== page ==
Snapchat's admission was vague, though it suggested that the company isn't terribly concerned about potential privacy violations. The company said it continues to implement countermeasures to limit spam and abuse.
The era of exponential growth of smartphones and apps in the United States and other English-speaking countries is beginning to come to an end.
The fact of the matter is that almost everyone in the United States who wants a smartphone or a tablet already has one. The market for mobile devices is filling out at the edges between lower-income individuals and techno-holdouts who are now just getting onto the train to ubiquitous computing. The mobile market in the U.S. is mature.
What does that mean for app developers? On one hand, it means that the installed base of users to download their wares is massive. On the other hand, it means much more competition for user eyeballs, downloads, attentions and overall opportunity.
Data from mobile analytics company Flurry points this out through the lens of Christmas Day. The holiday is the biggest gift-giving day of the year for much of the English-speaking world and over the past several years has been the day with the most smartphone and tablet activations, as people unwrap their shiny new gadgets. In the past couple of years, these people would often be receiving their very first smartphone or tablet ever. The first thing they would do with those new devices would be to go to the various app stores and browse for cool and interesting things to use.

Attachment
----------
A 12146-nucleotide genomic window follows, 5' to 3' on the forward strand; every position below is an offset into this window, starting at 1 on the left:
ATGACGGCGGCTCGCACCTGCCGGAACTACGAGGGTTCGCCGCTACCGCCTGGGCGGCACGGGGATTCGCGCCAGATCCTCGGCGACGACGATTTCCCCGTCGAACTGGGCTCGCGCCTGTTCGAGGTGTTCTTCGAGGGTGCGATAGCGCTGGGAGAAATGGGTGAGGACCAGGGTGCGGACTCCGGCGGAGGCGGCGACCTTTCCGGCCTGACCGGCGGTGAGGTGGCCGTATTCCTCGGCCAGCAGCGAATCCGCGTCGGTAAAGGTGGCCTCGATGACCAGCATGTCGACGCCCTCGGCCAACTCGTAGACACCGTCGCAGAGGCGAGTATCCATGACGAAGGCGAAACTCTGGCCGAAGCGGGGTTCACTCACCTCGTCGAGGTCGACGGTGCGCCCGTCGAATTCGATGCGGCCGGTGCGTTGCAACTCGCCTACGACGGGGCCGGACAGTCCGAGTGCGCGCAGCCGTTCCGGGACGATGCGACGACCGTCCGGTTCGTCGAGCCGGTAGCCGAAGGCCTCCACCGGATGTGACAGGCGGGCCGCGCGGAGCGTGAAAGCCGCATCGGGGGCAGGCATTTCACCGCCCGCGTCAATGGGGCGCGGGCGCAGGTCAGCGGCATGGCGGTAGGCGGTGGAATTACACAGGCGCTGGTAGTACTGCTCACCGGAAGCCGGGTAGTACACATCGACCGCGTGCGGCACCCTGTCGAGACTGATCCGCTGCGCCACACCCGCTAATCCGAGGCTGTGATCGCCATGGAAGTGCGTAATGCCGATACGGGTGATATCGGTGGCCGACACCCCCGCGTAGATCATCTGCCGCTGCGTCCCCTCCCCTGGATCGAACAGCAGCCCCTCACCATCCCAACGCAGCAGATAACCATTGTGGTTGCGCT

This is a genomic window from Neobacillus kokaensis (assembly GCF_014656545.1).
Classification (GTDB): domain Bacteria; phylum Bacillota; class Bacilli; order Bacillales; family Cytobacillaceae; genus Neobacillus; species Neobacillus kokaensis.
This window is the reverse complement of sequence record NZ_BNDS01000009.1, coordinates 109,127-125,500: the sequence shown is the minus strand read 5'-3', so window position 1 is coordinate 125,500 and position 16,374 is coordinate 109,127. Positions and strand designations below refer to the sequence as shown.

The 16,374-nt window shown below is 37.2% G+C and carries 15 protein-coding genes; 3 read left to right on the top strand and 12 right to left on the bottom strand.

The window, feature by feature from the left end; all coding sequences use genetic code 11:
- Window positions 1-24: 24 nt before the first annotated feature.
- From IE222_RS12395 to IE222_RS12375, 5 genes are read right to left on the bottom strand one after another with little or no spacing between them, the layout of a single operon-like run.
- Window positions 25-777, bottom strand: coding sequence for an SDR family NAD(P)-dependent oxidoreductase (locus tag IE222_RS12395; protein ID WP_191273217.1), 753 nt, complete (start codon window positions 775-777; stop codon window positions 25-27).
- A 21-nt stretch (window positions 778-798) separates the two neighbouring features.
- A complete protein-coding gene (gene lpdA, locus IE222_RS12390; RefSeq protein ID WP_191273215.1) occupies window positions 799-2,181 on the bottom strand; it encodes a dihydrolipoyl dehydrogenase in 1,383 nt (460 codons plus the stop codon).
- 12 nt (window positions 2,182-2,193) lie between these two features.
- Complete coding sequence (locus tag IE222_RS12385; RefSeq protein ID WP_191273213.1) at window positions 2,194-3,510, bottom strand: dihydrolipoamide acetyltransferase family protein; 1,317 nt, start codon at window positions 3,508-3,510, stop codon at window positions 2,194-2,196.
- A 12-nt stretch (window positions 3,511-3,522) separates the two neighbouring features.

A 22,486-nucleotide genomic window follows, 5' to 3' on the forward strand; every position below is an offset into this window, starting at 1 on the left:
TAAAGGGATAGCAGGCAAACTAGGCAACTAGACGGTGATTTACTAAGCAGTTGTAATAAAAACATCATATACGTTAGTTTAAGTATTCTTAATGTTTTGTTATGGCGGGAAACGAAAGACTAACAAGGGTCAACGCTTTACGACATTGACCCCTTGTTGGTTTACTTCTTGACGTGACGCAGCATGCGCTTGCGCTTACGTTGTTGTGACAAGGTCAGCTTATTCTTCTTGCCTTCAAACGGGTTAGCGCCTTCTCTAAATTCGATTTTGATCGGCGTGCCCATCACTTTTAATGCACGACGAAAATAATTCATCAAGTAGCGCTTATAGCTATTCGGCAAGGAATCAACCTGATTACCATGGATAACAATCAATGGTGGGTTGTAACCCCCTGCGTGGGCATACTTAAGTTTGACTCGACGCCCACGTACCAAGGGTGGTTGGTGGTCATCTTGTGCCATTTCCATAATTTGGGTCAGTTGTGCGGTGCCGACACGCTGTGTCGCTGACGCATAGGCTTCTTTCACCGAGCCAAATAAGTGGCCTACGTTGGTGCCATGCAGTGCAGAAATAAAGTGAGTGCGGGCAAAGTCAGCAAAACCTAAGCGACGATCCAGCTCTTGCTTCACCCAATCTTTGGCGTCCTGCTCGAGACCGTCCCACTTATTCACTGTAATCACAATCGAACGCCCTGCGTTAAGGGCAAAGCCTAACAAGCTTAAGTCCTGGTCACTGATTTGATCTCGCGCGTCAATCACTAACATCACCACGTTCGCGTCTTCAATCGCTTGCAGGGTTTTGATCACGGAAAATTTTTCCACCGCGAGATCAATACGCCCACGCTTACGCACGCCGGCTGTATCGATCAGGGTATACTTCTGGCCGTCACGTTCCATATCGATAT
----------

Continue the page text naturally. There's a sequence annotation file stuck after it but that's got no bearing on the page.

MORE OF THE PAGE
This practice still happens, of course, but not quite like it has in recent years. Many people receiving new gadgets for Christmas are not on their first ever device. Consumers are well familiar with these devices and what they can do. Hence, they likely already have a cadre of trusted apps and services that they will then re-install on their new devices. For instance, if you got a new iPad this year, there is a good chance you just went to iTunes and restored your device from your previous backups on from your old iPad.
Downloads on Christmas day were 11% higher than they were in 2012, according to Flurry. That translates into about 364 million app downloads on Christmas, definitely the biggest day of the year for app developers. That being said, the rate was down from the 36% growth in download volume between 2011 and 2012.
December is one of the biggest download months of the year for developers, but download spikes for the average December day were only 25% greater than the year before, down from 97% between 2011 and 20112.
Flurry’s Mary Ellen Gordon writes:
The biggest growth in mobile now is coming in countries where Christmas is a less significant holiday or not celebrated at all, so new device activations and app downloads come at different times of the year in those places. And because those high-growth areas are joining an already large global market, overall growth rates are less striking than when the mobile market was new.
The biggest lesson here is that the end of the year is still a big target for mobile developers. The Christmas Day spike will continue to be a very real and very relevant day for app developers. But the maturation of the market and the behavior of consumers is beginning to streamline in such a way that it is harder to break through the clutter at any time of the year. As ReadWrite noted late in 2012, the smartphone app gold rush is basically over.
That does not mean there is not opportunity for developers to carve out a niche in the app stores. But just like the gold rush in the U.S. in the mid-to-late 1800s, the opportunities are fewer and further between, sandwiched among entrenched interests that got their first and made their mark.